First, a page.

Ty Rodgers Q&A

Updated: Jun 11


Credit: USA Basketball

Ty Rodgers is an incoming freshman at Illinois who is currently 48th in the 247Sports composite rankings. Since our first Q&A with him in May of 2020, he moved to Chicago from Michigan and played his senior season at Thornton Township High School (IL) under Meanstreets coach Tai Streets.

As Rodgers explained, his plan to be the hardest worker at USAB U18 camp is coming to fruition. Throughout camp, his motor has not stopped on either end of the floor, covering multiple positions defensively and being active on the glass while also driving the ball with aggression and showing good vision dependent on how the defense reacted to those drives. The result? Making the U18 roster that's headed to Tijuana, Mexico.

In our interview at USA Basketball Men's U18 training camp, Rodgers goes into his mindset, his love of the outdoors, and his expectations going into his freshman year at Illinois.

For the next installment of the Pro Insight Q&A series, we present 2022 Illinois commit Ty Rodgers from Saginaw, Michigan:

Pro Insight: Congratulations on being selected to the USAB U18 team! What’s been your impression so far of camp?

Ty Rodgers: Man, it's been good. Just coming in every day, competing, showing that I'm the hardest worker and got the highest motor. Just doing the little things, and that's what is keeping me here.

PI: Is there anything else you hoped you proved or showed over this week?

TR: Coming in here, I'm really not trying to prove nothing. I'm just trying to play my game and I believe that's going to get me on the team and that's going to get me minutes. Really just trying to continue to do what I do, for sure.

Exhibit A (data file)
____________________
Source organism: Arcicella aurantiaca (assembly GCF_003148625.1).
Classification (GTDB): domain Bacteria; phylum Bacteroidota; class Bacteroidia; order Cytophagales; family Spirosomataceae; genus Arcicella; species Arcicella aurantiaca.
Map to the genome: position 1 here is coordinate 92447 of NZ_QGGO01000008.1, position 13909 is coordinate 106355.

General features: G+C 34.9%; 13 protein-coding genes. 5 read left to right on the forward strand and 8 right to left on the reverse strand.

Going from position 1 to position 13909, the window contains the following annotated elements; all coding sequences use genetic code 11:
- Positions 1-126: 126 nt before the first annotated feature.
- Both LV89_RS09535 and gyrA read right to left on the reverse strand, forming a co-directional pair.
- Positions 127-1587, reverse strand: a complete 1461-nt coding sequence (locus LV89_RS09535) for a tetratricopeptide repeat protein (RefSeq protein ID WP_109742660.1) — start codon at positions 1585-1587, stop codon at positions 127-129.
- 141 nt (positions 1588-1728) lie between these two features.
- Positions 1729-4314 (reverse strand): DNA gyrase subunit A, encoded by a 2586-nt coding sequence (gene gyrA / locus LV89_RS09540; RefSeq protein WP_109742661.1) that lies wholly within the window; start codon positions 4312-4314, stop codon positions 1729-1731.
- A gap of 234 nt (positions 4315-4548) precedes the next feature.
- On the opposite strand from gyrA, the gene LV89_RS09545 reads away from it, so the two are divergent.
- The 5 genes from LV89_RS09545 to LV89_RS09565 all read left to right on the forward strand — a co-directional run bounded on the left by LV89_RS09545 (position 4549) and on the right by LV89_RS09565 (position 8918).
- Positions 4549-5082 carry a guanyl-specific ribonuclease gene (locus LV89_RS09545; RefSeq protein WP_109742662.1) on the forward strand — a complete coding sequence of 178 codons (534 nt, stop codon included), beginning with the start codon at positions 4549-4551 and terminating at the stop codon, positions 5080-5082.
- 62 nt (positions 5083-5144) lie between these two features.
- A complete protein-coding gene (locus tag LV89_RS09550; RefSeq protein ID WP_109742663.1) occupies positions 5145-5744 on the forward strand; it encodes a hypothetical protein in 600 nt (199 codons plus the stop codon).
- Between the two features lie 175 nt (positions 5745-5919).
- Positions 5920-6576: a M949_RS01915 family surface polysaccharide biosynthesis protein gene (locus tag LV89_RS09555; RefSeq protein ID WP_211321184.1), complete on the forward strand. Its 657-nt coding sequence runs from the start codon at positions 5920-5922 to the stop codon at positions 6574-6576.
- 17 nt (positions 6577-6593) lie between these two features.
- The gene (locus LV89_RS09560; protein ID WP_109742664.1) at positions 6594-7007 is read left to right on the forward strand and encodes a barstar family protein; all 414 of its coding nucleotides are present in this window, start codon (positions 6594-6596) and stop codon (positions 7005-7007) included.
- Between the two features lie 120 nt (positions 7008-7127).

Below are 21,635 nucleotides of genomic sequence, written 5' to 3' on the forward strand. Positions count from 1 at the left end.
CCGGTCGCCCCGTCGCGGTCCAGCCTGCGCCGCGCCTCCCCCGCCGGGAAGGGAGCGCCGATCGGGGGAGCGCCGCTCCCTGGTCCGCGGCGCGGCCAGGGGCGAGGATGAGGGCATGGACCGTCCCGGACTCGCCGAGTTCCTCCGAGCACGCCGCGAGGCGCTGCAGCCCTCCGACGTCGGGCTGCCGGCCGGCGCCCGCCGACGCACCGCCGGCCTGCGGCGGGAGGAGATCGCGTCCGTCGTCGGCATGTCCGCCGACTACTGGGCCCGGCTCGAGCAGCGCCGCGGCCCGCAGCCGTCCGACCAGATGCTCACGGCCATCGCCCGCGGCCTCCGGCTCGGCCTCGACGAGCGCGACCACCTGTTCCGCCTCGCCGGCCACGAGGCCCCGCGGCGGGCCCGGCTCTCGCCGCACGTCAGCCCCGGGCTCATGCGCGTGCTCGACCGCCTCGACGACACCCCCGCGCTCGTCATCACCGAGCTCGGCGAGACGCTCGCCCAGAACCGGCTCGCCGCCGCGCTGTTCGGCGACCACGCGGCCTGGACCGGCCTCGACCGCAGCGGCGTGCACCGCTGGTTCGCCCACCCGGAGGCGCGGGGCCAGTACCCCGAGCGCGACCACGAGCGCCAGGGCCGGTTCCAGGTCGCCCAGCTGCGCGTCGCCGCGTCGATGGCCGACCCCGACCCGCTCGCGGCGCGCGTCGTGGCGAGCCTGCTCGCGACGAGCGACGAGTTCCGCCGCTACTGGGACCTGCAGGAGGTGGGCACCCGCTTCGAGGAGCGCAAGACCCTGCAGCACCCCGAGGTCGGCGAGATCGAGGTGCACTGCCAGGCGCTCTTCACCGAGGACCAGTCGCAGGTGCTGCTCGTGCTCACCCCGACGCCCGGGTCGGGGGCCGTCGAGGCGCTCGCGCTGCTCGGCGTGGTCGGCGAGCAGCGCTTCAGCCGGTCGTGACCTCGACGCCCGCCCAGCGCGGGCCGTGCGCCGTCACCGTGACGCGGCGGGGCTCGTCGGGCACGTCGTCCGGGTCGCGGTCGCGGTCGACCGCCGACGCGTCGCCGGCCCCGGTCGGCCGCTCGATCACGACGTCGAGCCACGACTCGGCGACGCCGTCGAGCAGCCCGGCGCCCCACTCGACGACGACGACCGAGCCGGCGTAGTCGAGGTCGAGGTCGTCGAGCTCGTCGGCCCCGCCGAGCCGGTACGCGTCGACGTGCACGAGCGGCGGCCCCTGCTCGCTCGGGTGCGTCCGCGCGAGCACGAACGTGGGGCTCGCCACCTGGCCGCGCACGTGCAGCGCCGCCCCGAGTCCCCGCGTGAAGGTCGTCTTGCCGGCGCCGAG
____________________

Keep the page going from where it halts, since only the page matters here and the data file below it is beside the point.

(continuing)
PI: Who have you most enjoyed playing with or against, in particular?

TR: I've really enjoyed playing with Mark Armstrong and Anthony Black, for sure. Both of them also have real high motors, great teammates and just good guys.

PI: You're committed to Illinois next year. Outside of being able to play close to home, was there anything else that drew you to the program?

TR: Man, really just the developmental plan they have and the other guys like Ayo (Dosunmu), how he developed through, I think it was three years. Really, they just had a different development plan compared to all the other schools and I felt like it fit me best.

PI: How much of a factor was the location?

TR: It was a pretty big factor. I didn't want to be too close to home but I also didn't want to be too far. It was perfect, being a couple of hours driving so my parents can come out and see me.

PI: What are your biggest goals over the next year both personally and with Illinois?

TR: Personally, continue to develop my game. See how the year goes but really, just win and making an impact as a freshman.

PI: For those who don’t already know, can you share a bit about your family, your background, where you’re from, and what led to this point?

TR: I'm from Saginaw, Michigan. My uncle, Jason Richardson, he played in the NBA for about 10 years. Brian Bowen is my older cousin and he currently plays for the Minnesota Timberwolves G-League team. But like I said, I'm from Saginaw, Michigan, born and raised there. Went to my first three years of high school there at Grand Blanc and then I transferred to Thornton in Chicago my senior year. And now I'm here.